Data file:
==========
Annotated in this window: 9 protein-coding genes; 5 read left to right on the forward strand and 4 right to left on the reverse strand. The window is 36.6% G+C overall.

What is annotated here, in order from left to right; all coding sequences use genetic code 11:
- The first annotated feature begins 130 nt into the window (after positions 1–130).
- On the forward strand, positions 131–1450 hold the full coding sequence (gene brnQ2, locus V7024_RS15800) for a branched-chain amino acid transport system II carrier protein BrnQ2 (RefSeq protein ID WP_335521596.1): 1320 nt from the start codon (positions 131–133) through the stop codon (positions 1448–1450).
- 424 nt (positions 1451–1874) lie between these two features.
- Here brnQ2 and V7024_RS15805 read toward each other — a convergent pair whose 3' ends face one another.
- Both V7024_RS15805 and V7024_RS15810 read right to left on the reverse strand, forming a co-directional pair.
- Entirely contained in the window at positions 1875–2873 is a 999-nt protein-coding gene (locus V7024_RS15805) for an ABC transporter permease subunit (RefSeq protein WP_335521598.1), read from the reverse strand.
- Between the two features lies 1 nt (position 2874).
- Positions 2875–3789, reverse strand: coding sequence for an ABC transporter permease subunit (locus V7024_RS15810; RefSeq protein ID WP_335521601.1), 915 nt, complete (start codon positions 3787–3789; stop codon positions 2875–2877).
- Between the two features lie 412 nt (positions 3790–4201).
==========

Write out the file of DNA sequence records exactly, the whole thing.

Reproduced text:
Annotated in this window: 9 protein-coding genes; 5 read left to right on the forward strand and 4 right to left on the reverse strand. The window is 36.6% G+C overall.

What is annotated here, in order from left to right; all coding sequences use genetic code 11:
- The first annotated feature begins 130 nt into the window (after positions 1–130).
- On the forward strand, positions 131–1450 hold the full coding sequence (gene brnQ2, locus V7024_RS15800) for a branched-chain amino acid transport system II carrier protein BrnQ2 (RefSeq protein ID WP_335521596.1): 1320 nt from the start codon (positions 131–133) through the stop codon (positions 1448–1450).
- 424 nt (positions 1451–1874) lie between these two features.
- Here brnQ2 and V7024_RS15805 read toward each other — a convergent pair whose 3' ends face one another.
- Both V7024_RS15805 and V7024_RS15810 read right to left on the reverse strand, forming a co-directional pair.
- Entirely contained in the window at positions 1875–2873 is a 999-nt protein-coding gene (locus V7024_RS15805) for an ABC transporter permease subunit (RefSeq protein WP_335521598.1), read from the reverse strand.
- Between the two features lies 1 nt (position 2874).
- Positions 2875–3789, reverse strand: coding sequence for an ABC transporter permease subunit (locus V7024_RS15810; RefSeq protein ID WP_335521601.1), 915 nt, complete (start codon positions 3787–3789; stop codon positions 2875–2877).
- Between the two features lie 412 nt (positions 3790–4201).